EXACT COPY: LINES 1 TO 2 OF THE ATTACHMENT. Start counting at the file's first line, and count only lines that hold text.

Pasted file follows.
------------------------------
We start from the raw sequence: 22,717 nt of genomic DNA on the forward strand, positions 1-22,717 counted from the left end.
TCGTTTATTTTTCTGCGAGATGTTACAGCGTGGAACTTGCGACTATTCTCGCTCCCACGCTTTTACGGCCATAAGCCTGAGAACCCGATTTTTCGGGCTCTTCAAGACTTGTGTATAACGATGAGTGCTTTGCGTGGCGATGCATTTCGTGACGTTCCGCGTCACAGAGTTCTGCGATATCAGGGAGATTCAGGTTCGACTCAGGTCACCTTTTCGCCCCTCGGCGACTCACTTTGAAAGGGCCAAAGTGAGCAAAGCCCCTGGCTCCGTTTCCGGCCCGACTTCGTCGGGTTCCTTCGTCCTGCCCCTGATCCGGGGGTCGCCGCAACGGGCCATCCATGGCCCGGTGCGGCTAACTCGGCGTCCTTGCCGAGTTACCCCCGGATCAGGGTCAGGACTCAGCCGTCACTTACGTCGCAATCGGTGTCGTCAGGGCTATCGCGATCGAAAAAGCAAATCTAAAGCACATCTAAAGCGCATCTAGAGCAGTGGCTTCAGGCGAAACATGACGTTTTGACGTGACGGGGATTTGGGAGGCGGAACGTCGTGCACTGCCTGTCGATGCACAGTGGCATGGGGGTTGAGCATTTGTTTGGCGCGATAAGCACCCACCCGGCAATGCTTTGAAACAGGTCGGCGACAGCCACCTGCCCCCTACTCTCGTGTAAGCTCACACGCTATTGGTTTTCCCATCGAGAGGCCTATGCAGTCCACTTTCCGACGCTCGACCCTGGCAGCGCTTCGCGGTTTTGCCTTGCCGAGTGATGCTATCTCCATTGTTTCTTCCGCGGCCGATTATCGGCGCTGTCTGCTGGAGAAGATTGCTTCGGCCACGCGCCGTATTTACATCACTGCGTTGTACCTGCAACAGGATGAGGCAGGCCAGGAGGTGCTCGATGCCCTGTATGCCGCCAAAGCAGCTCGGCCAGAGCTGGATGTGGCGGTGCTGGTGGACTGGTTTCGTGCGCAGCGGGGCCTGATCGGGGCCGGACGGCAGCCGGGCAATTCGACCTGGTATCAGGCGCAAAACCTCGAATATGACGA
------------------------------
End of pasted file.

We start from the raw sequence: 22,717 nt of genomic DNA on the forward strand, positions 1-22,717 counted from the left end.
TCGTTTATTTTTCTGCGAGATGTTACAGCGTGGAACTTGCGACTATTCTCGCTCCCACGCTTTTACGGCCATAAGCCTGAGAACCCGATTTTTCGGGCTCTTCAAGACTTGTGTATAACGATGAGTGCTTTGCGTGGCGATGCATTTCGTGACGTTCCGCGTCACAGAGTTCTGCGATATCAGGGAGATTCAGGTTCGACTCAGGTCACCTTTTCGCCCCTCGGCGACTCACTTTGAAAGGGCCAAAGTGAGCAAAGCCCCTGGCTCCGTTTCCGGCCCGACTTCGTCGGGTTCCTTCGTCCTGCCCCTGATCCGGGGGTCGCCGCAACGGGCCATCCATGGCCCGGTGCGGCTAACTCGGCGTCCTTGCCGAGTTACCCCCGGATCAGGGTCAGGACTCAGCCGTCACTTACGTCGCAATCGGTGTCGTCAGGGCTATCGCGATCGAAAAAGCAAATCTAAAGCACATCTAAAGCGCATCTAGAGCAGTGGCTTCAGGCGAAACATGACGTTTTGACGTGACGGGGATTTGGGAGGCGGAACGTCGTGCACTGCCTGTCGATGCACAGTGGCATGGGGGTTGAGCATTTGTTTGGCGCGATAAGCACCCACCCGGCAATGCTTTGAAACAGGTCGGCGACAGCCACCTGCCCCCTACTCTCGTGTAAGCTCACACGCTATTGGTTTTCCCATCGAGAGGCCTATGCAGTCCACTTTCCGACGCTCGACCCTGGCAGCGCTTCGCGGTTTTGCCTTGCCGAGTGATGCTATCTCCATTGTTTCTTCCGCGGCCGATTATCGGCGCTGTCTGCTGGAGAAGATTGCTTCGGCCACGCGCCGTATTTACATCACTGCGTTGTACCTGCAACAGGATGAGGCAGGCCAGGAGGTGCTCGATGCCCTGTATGCCGCCAAAGCAGCTCGGCCAGAGCTGGATGTGGCGGTGCTGGTGGACTGGTTTCGTGCGCAGCGGGGCCTGATCGGGGCCGGACGGCAGCCGGGCAATTCGACCTGGTATCAGGCGCAAAACCTCGAATATGACGA